10 Tips for Those New To Century Rides

by Matt Palmgren

bicycle chain

  1. Century ride organizers do not round up.  In fact, all century rides subscribe to the “Baker’s Dozen” method of counting.  When you get the cue sheet, you will notice that there are undoubtedly “bonus” miles thrown in for your enjoyment.  Also, be aware that the actual ride is usually at least two miles more than the cue sheet indicates.  The ride organizers don’t want you to feel cheated.  (You won’t.)  This does, however, make it difficult to explain to your non-biking friends that you did a century, averaged 20mph, and your time was 5:15.

  2. The name for the Mt. Mitchell ride  -- “Assault on Mt. Mitchell” -- is a cruel joke on those riders who are participating in this event for the first time.  Clearly, it should be called “The Assault BY Mt. Mitchell.”  Once you have completed this ride, there is no doubt who is the perpetrator and who is the victim.

  3. At mile 80 or so, many riders experience the “Spaghetti Phenomenon”.  This phenomenon, never caught on video, but reported by many cyclists, involves the cyclist asking him/herself “Where are my legs, and why are these two pieces of spaghetti hanging from my hips?” Do not be alarmed if you too experience this.  This condition is usually only temporary, but relapses are common.

  4. Close to 99% of century rides are touted as not being races.  However, strangely enough, 99% of century rides are races.   This is evidenced by the official clock, the official results, and the course record.   The purse for all of these races is usually the same – one year of chest thumping and trash talking.  Nothing more, nothing less.

  5. Buying a new seat (or other component) that is 20g lighter will allow you to show more improvement than training hard and losing 5 lbs.  This is a quirk of physics that most likely was not taught in your high school/college courses.  However, it is a theory that is generally accepted by many cyclists.

  6. It is mandatory for you to start out at a pace that is at least 20% faster than that which you could maintain.  That increases to 35% if you haven’t been riding much.  This will make the ride more painful for you, but it makes your post-ride report much more interesting.  Consider your alternatives – (1) “I did the first 25 miles in one hour, then I thought the pack was a little squirrelly, so I let them go and took it easy the rest of the way.” Or (2) “I let the pack go and rode by myself for 100 miles because I’m not in shape.”  You be the judge…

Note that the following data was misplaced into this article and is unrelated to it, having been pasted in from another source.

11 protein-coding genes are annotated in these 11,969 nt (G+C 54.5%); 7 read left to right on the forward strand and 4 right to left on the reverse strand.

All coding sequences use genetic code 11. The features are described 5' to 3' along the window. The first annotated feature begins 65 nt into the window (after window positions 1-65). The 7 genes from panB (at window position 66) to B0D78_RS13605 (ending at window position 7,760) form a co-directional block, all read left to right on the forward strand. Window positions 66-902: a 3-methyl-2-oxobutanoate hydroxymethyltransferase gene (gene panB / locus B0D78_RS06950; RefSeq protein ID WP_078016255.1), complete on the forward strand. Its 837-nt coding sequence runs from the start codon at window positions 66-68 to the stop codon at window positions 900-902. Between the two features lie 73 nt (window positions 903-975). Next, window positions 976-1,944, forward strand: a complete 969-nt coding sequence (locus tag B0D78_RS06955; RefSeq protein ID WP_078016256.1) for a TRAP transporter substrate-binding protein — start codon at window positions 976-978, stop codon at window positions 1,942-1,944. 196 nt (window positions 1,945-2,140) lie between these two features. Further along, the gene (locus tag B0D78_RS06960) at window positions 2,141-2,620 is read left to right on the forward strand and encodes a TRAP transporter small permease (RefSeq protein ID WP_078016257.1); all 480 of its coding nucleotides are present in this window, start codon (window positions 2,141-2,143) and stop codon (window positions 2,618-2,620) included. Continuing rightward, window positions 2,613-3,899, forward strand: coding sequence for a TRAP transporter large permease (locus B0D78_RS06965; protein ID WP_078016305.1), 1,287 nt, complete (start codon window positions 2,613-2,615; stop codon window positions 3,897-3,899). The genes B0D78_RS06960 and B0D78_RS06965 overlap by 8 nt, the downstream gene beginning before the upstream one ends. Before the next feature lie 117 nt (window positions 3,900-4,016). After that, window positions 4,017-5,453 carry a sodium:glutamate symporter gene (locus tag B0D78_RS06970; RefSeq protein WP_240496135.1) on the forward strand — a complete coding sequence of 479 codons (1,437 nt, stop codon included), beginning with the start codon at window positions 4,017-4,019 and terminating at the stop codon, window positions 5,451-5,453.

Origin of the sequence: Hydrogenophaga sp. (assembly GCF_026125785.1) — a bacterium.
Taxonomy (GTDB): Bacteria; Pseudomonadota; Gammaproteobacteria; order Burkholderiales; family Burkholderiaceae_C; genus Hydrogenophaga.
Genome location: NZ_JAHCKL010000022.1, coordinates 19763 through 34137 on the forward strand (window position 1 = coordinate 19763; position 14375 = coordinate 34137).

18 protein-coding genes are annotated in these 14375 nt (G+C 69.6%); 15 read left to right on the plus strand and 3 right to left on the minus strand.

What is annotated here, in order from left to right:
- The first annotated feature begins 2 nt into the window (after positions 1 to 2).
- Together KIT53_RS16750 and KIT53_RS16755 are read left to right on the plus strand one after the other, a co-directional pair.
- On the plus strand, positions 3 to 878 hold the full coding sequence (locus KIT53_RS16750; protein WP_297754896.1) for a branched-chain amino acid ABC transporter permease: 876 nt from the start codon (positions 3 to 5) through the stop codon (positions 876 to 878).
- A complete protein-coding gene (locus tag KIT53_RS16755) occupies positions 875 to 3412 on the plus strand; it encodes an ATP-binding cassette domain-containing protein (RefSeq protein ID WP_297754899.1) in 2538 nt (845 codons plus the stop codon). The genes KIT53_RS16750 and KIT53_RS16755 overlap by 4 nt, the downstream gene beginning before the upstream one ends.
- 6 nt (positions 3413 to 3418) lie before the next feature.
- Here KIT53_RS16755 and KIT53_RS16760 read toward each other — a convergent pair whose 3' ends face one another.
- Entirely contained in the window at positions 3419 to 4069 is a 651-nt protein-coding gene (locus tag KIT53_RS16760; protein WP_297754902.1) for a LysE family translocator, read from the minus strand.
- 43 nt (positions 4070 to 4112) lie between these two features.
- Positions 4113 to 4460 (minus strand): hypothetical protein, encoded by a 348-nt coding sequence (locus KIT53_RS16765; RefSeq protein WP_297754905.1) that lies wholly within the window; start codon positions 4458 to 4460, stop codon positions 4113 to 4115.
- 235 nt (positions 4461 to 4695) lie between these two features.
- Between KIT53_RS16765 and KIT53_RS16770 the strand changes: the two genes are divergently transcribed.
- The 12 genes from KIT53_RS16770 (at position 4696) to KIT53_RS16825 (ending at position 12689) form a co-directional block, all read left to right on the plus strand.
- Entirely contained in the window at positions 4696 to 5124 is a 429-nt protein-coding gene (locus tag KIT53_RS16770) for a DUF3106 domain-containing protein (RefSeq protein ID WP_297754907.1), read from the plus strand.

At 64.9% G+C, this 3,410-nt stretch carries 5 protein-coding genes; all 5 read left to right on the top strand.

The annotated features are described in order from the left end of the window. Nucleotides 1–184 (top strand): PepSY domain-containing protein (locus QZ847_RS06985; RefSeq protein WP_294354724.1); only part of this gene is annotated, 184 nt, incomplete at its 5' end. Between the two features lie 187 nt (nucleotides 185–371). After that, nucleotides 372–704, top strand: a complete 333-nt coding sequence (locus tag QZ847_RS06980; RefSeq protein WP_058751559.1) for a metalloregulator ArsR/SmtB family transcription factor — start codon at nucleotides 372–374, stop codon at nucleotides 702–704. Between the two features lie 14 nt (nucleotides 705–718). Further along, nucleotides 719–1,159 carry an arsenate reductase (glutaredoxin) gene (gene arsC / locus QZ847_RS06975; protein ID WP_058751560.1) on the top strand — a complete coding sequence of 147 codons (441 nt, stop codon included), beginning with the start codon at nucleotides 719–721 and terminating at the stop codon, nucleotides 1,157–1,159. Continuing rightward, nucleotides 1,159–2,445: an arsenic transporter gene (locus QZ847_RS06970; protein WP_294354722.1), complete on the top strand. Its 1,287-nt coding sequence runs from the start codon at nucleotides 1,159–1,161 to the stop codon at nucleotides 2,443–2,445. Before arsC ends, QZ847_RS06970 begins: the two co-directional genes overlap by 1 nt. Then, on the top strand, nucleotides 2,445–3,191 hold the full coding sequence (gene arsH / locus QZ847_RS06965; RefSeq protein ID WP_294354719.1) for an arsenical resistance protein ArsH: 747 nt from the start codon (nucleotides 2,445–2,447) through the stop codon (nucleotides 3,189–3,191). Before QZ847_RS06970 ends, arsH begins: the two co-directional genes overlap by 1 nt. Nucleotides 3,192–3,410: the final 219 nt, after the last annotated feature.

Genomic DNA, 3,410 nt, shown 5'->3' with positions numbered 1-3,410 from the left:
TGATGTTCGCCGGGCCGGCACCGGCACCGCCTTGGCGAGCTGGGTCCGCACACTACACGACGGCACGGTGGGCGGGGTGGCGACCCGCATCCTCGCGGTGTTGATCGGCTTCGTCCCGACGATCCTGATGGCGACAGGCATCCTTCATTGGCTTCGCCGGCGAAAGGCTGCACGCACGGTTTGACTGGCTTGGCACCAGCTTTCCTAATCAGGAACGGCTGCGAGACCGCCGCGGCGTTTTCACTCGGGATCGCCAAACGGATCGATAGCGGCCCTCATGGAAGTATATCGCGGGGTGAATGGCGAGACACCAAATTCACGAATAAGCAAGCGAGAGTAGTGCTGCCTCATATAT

7. Rest/Aid stations are a modern day incarnation of the Sirens.  Recall that the Sirens lured sailors to crash their ships upon the rocks.  That is what you will be doing to your race, er, I mean ride time if you stop at the aid stations.  Besides, it is much more fun to pound yourself into oblivion rather than stop at an aid station for a few minutes and socialize.

  8. Century rides have strange effects on your favorite energy gel product.  In its natural state, gel does not taste anything like a substance you would want to ingest into your digestive tract.  However, it has been proven that after about 60 miles, a strange chemical reaction takes place within the gel packet.  For reasons unknown to scientists, the gel is transformed into a derivative of ambrosia – the food of the gods.  It will taste better than anything you have ever eaten before in your life.  Scientists are currently investigating this chemical reaction.

  9. Don’t be discouraged by the Bridge to Bridge ride slogan – “100 miles of pure hill”.  This is a misnomer.  There is about a half mile of flat around mile 30.  (and, of course, the ride is 103.8 miles long – see #1)

  10.  There are many components that will allow you to complete a century ride faster  -- aero bars, aero wheels, camelbaks, etc.  None of them will help you as much as bladder enlargement surgery.  It is a law of nature that between you and anyone else you ride with, you will have the smallest bladder.  This allows you to test your vision to see how long you can keep the pack in sight while you empty your bladder.  Generally, it is not very long.

  11. If your training program for the century ride consists of the first fifty miles of the century ride, you may be in trouble.

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